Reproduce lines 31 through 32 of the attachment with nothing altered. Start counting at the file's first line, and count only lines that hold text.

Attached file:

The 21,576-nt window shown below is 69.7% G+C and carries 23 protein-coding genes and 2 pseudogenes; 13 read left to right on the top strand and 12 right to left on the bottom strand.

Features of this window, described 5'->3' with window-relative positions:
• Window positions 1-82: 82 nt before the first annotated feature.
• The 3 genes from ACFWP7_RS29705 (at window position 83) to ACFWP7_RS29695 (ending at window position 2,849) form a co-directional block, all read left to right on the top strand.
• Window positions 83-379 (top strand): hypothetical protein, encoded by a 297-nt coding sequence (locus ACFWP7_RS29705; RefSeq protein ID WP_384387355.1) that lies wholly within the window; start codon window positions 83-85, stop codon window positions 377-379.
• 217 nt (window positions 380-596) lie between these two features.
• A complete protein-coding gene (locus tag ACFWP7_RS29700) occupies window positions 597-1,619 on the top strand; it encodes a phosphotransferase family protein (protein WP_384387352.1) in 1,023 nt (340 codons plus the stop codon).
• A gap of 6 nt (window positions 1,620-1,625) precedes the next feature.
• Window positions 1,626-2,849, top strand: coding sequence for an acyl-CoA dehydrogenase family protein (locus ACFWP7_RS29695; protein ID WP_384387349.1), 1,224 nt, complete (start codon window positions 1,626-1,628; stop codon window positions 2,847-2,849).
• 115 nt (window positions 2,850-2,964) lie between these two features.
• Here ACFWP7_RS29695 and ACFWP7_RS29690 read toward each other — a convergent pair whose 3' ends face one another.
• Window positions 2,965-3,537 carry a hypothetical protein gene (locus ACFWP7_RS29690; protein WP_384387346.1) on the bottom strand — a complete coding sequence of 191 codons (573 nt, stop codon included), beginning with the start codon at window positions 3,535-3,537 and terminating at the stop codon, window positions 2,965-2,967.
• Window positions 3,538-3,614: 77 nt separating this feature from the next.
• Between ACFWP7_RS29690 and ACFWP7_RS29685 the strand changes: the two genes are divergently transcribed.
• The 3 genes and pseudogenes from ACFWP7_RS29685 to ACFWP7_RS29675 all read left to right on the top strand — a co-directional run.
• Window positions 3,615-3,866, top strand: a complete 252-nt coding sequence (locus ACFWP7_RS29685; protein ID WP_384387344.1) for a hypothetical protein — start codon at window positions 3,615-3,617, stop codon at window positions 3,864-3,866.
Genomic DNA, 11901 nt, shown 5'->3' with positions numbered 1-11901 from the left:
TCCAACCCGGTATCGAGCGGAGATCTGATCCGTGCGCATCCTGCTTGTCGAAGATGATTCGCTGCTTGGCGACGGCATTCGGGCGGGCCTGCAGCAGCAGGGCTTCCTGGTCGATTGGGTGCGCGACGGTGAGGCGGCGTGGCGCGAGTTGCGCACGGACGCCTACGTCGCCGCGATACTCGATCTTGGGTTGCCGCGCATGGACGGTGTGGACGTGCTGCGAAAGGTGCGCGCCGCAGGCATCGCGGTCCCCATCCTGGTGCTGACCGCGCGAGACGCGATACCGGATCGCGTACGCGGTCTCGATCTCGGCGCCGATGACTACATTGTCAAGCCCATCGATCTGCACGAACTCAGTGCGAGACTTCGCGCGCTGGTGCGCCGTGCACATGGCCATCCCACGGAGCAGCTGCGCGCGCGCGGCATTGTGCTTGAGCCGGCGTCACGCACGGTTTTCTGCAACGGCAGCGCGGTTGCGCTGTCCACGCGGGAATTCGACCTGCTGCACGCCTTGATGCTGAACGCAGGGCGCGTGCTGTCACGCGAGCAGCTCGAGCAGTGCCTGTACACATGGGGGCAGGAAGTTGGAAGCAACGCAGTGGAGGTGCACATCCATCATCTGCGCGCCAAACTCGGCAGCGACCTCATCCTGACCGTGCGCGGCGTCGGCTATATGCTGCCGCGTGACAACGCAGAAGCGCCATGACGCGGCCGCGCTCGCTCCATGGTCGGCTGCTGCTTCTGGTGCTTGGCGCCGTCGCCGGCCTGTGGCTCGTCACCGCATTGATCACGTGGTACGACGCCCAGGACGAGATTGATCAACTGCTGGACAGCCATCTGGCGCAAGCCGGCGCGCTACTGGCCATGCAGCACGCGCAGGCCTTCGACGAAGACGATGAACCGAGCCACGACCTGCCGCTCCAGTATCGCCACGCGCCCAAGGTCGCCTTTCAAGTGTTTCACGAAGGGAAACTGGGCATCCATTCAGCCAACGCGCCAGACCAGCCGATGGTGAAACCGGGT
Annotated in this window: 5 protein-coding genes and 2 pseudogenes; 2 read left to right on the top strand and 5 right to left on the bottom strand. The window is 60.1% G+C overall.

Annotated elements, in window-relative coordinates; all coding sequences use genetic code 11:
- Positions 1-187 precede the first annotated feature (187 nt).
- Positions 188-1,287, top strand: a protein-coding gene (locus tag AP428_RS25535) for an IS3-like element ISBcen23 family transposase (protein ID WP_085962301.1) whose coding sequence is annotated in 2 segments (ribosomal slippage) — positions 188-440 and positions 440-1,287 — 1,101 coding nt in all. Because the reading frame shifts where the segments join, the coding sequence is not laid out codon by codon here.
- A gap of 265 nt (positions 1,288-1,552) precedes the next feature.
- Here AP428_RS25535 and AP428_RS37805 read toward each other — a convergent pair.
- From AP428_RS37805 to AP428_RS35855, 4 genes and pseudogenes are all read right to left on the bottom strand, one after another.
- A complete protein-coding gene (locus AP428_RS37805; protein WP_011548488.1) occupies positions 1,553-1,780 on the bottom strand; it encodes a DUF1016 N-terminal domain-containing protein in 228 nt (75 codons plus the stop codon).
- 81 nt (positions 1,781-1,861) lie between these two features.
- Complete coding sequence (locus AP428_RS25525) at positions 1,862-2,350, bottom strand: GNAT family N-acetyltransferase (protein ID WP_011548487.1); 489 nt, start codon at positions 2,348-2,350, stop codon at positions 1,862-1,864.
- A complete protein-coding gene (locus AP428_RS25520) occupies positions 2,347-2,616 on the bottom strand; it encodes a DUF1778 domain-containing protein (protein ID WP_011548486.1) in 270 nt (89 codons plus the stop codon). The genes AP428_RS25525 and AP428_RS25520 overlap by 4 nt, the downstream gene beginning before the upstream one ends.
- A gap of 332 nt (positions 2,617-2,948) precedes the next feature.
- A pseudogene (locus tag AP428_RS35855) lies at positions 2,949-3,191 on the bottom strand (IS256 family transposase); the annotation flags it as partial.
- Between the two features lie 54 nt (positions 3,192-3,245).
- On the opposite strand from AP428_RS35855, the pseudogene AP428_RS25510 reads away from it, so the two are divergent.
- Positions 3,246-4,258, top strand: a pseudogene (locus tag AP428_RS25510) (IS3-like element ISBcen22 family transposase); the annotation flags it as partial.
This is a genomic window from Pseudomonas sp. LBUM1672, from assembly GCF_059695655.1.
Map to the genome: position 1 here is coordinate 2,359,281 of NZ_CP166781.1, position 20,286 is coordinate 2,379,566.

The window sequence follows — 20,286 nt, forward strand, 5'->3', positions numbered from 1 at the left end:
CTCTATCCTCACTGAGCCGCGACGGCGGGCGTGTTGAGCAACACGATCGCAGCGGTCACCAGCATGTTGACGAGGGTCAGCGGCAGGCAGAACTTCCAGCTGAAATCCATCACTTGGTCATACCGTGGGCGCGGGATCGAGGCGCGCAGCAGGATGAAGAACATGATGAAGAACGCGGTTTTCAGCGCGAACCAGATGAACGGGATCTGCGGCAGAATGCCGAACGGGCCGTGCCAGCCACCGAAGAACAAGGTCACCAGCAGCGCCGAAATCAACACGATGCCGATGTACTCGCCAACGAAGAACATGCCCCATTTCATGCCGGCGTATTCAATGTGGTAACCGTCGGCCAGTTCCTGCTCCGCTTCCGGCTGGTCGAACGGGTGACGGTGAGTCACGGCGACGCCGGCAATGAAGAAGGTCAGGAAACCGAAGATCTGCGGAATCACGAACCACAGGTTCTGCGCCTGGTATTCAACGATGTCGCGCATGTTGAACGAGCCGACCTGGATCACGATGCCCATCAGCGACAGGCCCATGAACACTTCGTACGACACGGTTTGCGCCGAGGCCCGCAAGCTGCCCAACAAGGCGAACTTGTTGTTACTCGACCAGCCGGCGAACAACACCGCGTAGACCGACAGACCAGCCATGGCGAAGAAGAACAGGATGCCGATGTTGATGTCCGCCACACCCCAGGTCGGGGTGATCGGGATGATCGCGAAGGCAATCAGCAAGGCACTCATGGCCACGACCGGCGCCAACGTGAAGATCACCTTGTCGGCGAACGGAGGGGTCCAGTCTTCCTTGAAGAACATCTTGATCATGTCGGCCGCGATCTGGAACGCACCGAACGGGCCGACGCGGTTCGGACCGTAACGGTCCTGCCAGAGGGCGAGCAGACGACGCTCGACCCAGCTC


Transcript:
- A pseudogene (locus tag AP428_RS35855) lies at positions 2,949-3,191 on the bottom strand (IS256 family transposase); the annotation flags it as partial.
- Between the two features lie 54 nt (positions 3,192-3,245).